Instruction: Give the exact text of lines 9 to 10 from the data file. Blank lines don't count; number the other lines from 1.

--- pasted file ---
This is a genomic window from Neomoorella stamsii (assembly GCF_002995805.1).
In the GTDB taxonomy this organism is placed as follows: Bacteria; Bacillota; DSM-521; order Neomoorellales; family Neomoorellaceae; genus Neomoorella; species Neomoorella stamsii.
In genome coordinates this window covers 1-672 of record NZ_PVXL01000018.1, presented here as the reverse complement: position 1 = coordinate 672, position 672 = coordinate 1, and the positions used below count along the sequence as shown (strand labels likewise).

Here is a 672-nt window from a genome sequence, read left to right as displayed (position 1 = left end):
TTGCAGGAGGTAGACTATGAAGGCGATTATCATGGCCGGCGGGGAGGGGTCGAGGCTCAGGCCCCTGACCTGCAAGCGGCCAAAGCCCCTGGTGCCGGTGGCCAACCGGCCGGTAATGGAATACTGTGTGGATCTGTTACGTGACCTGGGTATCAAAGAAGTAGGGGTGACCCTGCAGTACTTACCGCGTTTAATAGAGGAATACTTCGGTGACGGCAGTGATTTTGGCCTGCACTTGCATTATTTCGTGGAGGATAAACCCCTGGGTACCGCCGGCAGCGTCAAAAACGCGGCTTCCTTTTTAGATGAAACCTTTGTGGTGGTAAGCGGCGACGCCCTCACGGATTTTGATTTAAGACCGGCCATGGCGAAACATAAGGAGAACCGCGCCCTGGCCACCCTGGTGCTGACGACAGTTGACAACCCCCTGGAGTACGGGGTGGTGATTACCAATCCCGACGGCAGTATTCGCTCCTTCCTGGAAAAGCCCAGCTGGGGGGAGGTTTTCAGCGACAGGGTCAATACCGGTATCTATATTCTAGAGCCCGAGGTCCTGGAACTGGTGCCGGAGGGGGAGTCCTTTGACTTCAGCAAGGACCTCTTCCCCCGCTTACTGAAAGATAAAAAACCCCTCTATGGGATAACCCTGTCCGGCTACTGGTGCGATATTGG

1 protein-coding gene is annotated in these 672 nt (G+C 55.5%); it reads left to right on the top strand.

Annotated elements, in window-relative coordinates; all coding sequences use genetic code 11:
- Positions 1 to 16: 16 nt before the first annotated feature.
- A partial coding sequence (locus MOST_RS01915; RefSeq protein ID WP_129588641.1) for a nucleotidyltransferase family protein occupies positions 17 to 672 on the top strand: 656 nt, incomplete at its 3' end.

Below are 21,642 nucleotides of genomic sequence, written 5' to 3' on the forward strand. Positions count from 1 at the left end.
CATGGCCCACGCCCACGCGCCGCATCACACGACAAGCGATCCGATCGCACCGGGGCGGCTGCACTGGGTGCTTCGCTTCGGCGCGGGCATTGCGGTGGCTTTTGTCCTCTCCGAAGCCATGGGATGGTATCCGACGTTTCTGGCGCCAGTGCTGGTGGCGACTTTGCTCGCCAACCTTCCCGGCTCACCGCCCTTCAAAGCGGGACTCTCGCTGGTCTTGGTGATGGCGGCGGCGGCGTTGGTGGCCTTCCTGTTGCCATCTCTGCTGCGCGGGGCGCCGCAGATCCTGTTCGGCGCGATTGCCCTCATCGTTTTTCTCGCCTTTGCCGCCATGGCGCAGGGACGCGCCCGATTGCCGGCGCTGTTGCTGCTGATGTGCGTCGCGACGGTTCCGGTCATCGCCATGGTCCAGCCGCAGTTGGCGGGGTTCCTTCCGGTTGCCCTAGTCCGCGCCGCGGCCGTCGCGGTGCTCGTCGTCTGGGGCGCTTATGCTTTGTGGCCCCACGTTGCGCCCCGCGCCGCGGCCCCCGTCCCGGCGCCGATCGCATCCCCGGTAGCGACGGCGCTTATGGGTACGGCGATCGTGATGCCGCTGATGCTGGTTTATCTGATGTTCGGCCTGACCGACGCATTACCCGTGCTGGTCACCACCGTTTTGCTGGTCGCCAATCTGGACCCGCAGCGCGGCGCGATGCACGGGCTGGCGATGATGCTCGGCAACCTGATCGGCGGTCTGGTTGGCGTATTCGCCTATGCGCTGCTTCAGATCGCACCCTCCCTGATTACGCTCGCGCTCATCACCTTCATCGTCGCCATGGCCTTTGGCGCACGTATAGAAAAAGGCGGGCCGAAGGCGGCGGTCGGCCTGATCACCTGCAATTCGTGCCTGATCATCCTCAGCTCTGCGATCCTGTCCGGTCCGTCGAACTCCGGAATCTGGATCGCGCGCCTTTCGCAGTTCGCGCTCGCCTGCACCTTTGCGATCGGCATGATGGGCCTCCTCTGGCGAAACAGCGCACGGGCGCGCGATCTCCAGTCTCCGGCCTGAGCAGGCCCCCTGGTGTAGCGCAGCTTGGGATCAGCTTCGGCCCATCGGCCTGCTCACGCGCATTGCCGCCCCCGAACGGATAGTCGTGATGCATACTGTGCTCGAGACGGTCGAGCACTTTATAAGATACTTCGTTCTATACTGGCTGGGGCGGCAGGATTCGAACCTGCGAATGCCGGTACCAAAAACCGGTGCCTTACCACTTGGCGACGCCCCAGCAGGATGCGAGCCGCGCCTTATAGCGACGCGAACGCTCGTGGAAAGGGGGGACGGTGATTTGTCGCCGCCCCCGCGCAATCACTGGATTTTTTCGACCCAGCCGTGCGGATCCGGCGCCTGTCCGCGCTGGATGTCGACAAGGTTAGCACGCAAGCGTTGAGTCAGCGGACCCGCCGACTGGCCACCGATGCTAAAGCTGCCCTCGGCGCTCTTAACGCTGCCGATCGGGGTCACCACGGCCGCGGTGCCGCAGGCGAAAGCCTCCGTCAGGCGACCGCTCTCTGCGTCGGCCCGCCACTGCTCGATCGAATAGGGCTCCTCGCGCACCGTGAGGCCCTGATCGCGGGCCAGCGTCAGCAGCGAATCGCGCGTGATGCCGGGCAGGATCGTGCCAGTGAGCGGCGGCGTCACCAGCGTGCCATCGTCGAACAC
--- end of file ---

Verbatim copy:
- A partial coding sequence (locus MOST_RS01915; RefSeq protein ID WP_129588641.1) for a nucleotidyltransferase family protein occupies positions 17 to 672 on the top strand: 656 nt, incomplete at its 3' end.

Below are 21,642 nucleotides of genomic sequence, written 5' to 3' on the forward strand. Positions count from 1 at the left end.